Being overly confident in being ‘right’ can come across as arrogance and limit collaboration.
You might assume your thoughts and instructions are clear, but unintentionally leave others puzzled about what you want, merely sharing semi-formed ideas.
Clever and quick-thinking individuals often have a natural inclination to provide immediate answers but must consider effective message delivery.
You might leap three steps ahead and make connections that are indispensable for the future of your business in 20 years’ time, but your impact can be constrained by your interpersonal interactions.
Being aware of these behaviours - and open to consciously changing them - is crucial for staying authentic and expanding your leadership influence.
The importance of interpersonal skills
Self-awareness is a key enabler for developing other essential soft skills. By understanding our strengths, weaknesses and how we influence others, we can navigate challenges more effectively and identify areas for personal growth.
Our work as executive coaches focuses heavily on enhancing leaders' interpersonal skills, such as effective communication, active listening and engaging with stakeholders.
While leaders are often promoted for their technical expertise, developing these softer skills is equally important.
Continual growth and reinvention
Embracing self-awareness allows leaders to reconceive and reinvent themselves continuously.
By understanding who we are as leaders, we can create a solid foundation for ongoing learning, development and growth.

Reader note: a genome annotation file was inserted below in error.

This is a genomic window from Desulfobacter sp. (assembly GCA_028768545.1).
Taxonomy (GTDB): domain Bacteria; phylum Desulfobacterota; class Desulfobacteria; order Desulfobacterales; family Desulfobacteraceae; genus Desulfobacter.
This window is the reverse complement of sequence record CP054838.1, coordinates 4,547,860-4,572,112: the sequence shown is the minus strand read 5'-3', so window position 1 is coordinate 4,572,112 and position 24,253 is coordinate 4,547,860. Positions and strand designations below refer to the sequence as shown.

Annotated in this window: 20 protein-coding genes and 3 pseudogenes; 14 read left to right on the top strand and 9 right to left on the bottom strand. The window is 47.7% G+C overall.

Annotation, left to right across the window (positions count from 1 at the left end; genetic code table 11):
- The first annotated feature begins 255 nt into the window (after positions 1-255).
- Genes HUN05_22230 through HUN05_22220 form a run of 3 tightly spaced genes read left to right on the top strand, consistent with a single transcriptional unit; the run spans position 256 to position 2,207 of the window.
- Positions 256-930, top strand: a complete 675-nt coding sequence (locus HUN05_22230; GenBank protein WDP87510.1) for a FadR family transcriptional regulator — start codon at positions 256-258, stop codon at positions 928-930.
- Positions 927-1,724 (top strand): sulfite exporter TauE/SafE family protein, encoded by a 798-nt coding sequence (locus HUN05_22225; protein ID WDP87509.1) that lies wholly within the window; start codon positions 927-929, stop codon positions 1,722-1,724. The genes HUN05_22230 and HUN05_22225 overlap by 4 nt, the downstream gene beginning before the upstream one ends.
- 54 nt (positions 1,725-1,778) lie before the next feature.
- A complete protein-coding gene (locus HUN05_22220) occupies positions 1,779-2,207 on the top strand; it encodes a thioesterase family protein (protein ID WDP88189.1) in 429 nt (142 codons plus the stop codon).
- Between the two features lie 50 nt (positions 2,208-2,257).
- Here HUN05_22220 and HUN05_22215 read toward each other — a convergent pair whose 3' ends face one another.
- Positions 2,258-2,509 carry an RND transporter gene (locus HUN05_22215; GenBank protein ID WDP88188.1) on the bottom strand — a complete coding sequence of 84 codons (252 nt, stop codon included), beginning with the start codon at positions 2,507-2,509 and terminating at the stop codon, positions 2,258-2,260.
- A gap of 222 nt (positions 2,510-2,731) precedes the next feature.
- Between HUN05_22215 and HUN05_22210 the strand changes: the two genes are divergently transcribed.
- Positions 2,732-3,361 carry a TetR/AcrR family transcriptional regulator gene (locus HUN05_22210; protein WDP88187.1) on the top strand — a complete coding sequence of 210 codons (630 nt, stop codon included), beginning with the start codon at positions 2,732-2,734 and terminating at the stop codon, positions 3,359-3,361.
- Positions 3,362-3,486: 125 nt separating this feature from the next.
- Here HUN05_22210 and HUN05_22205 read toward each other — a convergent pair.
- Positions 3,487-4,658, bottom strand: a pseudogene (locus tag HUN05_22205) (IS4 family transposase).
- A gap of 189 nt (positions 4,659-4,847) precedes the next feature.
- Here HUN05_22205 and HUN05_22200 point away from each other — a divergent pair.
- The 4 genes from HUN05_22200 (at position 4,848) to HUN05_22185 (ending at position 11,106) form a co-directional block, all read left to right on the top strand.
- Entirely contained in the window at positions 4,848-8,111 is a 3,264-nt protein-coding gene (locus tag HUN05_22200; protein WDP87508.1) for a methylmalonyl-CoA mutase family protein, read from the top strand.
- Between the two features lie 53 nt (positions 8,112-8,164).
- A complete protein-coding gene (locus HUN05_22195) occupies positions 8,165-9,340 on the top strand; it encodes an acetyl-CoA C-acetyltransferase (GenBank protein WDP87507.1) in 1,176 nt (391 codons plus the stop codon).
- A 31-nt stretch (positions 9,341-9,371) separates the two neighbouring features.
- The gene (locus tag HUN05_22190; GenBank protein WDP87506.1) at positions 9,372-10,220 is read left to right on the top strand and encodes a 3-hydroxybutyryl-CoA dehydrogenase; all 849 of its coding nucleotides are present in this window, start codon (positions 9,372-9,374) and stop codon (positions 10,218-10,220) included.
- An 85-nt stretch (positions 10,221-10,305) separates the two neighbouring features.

It is through self-discovery that we can adapt to new challenges, lead with authenticity and inspire those around us.
Practical leadership tips
Debunk your reality
Recognise that you may construct narratives unconsciously that influence your behaviour.
Sometimes, we hold onto a fixed belief or logic that others affirm, creating our own version of reality.
Be willing to question these perspectives. Be prepared to let go of your perceived reality to embrace growth and transformation.
A thirst for learning is vital in leadership. Balance expertise with a genuine curiosity about the future. Ask profound questions: Where does our expertise lead?
How can we create an environment that motivates and retains talent? What does it take to be successful in an ever-changing landscape?
Adopt a three-stage mindset
Don’t focus solely on the present.
Neglecting medium and long-term implications can be damaging; you’ll either have nobody left, you’ll lose customers or you’ll lose goodwill.
Maintaining awareness of what lies ahead is vital. Consider the macro and micro factors that influence your organisation, people and customers.
Craft your messages thoughtfully and use stories to connect, inspire and make a lasting impact.
Share detailed accounts of your successes to facilitate learning and enthusiasm.
Sharing the real and important stories, rather than assuming them, can impact employee motivation and inspiration. It also reminds leaders and managers of their purpose and connection to the business.
Lean into vulnerability
Acknowledge when you’re unsure or lost. Openly showcase your learning and growth, emphasising the value of continuous improvement.
Seek external support that can offer specialised skills, fresh perspectives and a supportive space for reflection and development. This inspires others to pursue their own development too.
Martyn Sakol is managing partner and Paolo Moscuzza is partner at OE Cam